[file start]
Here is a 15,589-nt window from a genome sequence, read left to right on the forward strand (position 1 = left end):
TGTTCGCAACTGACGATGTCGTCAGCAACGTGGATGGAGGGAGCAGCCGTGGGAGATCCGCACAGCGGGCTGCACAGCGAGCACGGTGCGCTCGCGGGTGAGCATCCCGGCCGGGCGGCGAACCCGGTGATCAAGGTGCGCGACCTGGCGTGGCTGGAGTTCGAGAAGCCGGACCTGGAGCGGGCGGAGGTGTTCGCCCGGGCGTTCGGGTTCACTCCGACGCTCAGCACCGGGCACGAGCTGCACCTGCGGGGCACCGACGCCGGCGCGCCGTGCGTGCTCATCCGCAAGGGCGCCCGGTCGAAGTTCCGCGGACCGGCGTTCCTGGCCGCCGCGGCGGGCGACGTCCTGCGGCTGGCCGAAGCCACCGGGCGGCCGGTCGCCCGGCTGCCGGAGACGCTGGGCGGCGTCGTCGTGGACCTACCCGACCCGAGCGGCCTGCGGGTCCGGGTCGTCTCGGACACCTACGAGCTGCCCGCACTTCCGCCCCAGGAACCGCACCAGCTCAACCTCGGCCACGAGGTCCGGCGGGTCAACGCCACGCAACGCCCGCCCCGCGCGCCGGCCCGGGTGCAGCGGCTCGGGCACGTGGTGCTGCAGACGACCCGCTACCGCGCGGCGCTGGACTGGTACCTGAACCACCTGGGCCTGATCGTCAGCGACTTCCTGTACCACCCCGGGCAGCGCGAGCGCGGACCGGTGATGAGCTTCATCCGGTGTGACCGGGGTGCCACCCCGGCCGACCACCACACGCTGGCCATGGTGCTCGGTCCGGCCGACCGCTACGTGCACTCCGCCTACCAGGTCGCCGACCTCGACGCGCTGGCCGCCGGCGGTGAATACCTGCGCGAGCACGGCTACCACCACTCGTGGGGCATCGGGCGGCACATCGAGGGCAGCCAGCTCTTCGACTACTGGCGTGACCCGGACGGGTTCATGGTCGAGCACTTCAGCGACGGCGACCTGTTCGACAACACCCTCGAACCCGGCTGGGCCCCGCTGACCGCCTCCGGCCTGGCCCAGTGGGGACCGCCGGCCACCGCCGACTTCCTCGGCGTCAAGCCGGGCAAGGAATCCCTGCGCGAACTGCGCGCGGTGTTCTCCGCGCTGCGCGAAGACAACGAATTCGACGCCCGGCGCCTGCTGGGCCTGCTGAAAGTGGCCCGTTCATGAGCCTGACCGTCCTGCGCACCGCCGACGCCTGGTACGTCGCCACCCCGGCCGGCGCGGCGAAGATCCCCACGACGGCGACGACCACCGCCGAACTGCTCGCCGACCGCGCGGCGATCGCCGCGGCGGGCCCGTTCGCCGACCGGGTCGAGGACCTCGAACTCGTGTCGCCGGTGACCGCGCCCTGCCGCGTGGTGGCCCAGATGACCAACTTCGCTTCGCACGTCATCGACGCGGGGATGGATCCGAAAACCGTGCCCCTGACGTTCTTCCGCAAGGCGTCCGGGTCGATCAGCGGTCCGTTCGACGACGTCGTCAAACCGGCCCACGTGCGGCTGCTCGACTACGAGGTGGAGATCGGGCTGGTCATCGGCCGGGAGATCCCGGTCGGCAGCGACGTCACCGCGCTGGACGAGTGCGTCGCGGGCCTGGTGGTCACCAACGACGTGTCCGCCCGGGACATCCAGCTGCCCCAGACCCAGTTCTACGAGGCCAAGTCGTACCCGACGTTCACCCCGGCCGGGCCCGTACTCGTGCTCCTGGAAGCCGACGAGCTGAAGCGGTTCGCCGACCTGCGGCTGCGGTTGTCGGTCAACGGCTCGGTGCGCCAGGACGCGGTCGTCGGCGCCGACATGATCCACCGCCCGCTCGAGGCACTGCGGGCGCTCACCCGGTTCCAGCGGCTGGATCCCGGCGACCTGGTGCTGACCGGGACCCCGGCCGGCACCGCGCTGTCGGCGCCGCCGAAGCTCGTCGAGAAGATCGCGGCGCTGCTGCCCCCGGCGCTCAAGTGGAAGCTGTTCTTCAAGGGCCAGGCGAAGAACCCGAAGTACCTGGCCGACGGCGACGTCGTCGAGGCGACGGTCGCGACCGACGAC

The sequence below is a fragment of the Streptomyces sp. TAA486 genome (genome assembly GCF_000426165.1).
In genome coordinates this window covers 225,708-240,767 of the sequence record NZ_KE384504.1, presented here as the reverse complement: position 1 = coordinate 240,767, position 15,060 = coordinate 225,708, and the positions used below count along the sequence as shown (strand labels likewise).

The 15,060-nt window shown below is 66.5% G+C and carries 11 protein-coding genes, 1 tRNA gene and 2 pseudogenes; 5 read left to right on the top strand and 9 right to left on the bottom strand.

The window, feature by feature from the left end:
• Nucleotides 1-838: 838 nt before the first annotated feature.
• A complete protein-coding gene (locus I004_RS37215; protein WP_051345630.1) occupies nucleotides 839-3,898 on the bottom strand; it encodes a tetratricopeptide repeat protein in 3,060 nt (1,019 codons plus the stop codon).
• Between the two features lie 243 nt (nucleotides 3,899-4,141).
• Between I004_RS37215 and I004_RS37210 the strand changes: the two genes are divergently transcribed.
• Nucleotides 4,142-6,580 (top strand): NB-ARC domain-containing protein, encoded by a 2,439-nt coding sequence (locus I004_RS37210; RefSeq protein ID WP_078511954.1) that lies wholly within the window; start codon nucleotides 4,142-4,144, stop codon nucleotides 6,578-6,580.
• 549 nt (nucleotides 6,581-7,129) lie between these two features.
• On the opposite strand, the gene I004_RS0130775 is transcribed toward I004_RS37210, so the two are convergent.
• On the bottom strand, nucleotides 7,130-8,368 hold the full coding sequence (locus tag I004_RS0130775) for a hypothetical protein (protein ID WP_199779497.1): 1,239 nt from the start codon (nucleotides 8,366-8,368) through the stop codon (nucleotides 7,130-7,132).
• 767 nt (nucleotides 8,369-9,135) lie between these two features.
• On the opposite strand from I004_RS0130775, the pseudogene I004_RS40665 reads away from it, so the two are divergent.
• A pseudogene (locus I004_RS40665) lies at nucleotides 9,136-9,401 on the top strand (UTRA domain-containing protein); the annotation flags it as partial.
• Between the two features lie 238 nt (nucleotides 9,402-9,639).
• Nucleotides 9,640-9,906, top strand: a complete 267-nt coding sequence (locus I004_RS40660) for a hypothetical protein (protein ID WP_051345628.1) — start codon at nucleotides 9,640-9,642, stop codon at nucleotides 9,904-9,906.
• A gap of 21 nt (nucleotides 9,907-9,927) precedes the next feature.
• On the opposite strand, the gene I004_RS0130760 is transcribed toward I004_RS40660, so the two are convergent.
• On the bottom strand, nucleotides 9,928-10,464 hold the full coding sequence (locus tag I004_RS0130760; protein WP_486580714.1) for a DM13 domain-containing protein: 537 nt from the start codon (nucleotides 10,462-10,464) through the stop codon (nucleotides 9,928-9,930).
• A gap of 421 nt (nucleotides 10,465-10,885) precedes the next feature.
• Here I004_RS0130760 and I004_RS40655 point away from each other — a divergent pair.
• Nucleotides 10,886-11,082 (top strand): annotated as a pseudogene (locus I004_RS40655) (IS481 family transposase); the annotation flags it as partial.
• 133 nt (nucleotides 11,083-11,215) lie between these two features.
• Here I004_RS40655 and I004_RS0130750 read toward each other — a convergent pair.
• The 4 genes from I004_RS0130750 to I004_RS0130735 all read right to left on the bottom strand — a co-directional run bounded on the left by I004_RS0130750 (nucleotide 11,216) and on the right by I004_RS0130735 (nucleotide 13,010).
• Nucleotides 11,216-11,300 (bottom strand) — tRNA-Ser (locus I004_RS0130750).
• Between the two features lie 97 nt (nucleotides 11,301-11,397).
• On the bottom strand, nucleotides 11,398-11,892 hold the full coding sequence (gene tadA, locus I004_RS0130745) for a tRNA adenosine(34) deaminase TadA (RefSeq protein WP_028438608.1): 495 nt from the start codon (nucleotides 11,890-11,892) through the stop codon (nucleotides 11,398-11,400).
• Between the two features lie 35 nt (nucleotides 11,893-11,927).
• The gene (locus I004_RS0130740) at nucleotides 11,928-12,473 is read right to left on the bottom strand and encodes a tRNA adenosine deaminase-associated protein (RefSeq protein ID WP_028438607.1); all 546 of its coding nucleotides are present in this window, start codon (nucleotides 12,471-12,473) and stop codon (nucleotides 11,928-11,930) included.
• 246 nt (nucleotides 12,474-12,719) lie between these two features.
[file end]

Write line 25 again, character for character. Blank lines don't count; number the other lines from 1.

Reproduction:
• Nucleotides 10,886-11,082 (top strand): annotated as a pseudogene (locus I004_RS40655) (IS481 family transposase); the annotation flags it as partial.